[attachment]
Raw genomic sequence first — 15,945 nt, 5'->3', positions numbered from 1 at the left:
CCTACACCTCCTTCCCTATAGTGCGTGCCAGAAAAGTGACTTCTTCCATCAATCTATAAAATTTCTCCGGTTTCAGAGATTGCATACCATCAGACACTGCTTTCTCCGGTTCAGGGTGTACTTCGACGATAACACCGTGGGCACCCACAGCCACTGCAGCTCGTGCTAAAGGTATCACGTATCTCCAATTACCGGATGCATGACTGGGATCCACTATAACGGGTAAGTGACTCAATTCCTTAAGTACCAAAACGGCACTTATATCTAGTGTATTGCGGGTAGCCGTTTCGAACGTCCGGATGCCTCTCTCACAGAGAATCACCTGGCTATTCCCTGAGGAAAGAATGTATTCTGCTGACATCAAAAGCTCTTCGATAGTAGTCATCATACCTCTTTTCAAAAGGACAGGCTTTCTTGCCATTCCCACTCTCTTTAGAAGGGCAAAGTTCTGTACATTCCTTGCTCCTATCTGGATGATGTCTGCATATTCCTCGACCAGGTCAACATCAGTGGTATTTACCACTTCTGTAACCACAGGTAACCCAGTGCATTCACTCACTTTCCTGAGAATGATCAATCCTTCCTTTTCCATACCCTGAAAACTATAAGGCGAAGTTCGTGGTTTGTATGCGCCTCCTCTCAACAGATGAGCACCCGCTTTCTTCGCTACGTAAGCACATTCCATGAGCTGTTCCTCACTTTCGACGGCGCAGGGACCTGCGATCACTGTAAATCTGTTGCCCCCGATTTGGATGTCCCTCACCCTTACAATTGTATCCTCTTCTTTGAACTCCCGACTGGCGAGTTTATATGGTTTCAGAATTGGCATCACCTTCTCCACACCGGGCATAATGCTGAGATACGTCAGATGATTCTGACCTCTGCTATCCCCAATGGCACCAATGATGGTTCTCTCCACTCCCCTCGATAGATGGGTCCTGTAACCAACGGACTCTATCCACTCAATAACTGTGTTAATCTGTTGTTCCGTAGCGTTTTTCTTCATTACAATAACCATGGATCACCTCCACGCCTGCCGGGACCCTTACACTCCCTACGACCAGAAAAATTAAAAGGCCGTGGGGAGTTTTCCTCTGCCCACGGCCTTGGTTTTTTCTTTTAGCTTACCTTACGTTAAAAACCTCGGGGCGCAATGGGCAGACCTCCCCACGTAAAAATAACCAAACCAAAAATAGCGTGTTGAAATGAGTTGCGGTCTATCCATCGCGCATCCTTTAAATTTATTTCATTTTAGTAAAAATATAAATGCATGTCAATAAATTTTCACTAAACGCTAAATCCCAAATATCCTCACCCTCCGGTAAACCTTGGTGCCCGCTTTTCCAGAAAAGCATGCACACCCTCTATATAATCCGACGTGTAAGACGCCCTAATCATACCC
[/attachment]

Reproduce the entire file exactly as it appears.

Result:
Raw genomic sequence first — 15,945 nt, 5'->3', positions numbered from 1 at the left:
CCTACACCTCCTTCCCTATAGTGCGTGCCAGAAAAGTGACTTCTTCCATCAATCTATAAAATTTCTCCGGTTTCAGAGATTGCATACCATCAGACACTGCTTTCTCCGGTTCAGGGTGTACTTCGACGATAACACCGTGGGCACCCACAGCCACTGCAGCTCGTGCTAAAGGTATCACGTATCTCCAATTACCGGATGCATGACTGGGATCCACTATAACGGGTAAGTGACTCAATTCCTTAAGTACCAAAACGGCACTTATATCTAGTGTATTGCGGGTAGCCGTTTCGAACGTCCGGATGCCTCTCTCACAGAGAATCACCTGGCTATTCCCTGAGGAAAGAATGTATTCTGCTGACATCAAAAGCTCTTCGATAGTAGTCATCATACCTCTTTTCAAAAGGACAGGCTTTCTTGCCATTCCCACTCTCTTTAGAAGGGCAAAGTTCTGTACATTCCTTGCTCCTATCTGGATGATGTCTGCATATTCCTCGACCAGGTCAACATCAGTGGTATTTACCACTTCTGTAACCACAGGTAACCCAGTGCATTCACTCACTTTCCTGAGAATGATCAATCCTTCCTTTTCCATACCCTGAAAACTATAAGGCGAAGTTCGTGGTTTGTATGCGCCTCCTCTCAACAGATGAGCACCCGCTTTCTTCGCTACGTAAGCACATTCCATGAGCTGTTCCTCACTTTCGACGGCGCAGGGACCTGCGATCACTGTAAATCTGTTGCCCCCGATTTGGATGTCCCTCACCCTTACAATTGTATCCTCTTCTTTGAACTCCCGACTGGCGAGTTTATATGGTTTCAGAATTGGCATCACCTTCTCCACACCGGGCATAATGCTGAGATACGTCAGATGATTCTGACCTCTGCTATCCCCAATGGCACCAATGATGGTTCTCTCCACTCCCCTCGATAGATGGGTCCTGTAACCAACGGACTCTATCCACTCAATAACTGTGTTAATCTGTTGTTCCGTAGCGTTTTTCTTCATTACAATAACCATGGATCACCTCCACGCCTGCCGGGACCCTTACACTCCCTACGACCAGAAAAATTAAAAGGCCGTGGGGAGTTTTCCTCTGCCCACGGCCTTGGTTTTTTCTTTTAGCTTACCTTACGTTAAAAACCTCGGGGCGCAATGGGCAGACCTCCCCACGTAAAAATAACCAAACCAAAAATAGCGTGTTGAAATGAGTTGCGGTCTATCCATCGCGCATCCTTTAAATTTATTTCATTTTAGTAAAAATATAAATGCATGTCAATAAATTTTCACTAAACGCTAAATCCCAAATATCCTCACCCTCCGGTAAACCTTGGTGCCCGCTTTTCCAGAAAAGCATGCACACCCTCTATATAATCCGACGTGTAAGACGCCCTAATCATACCC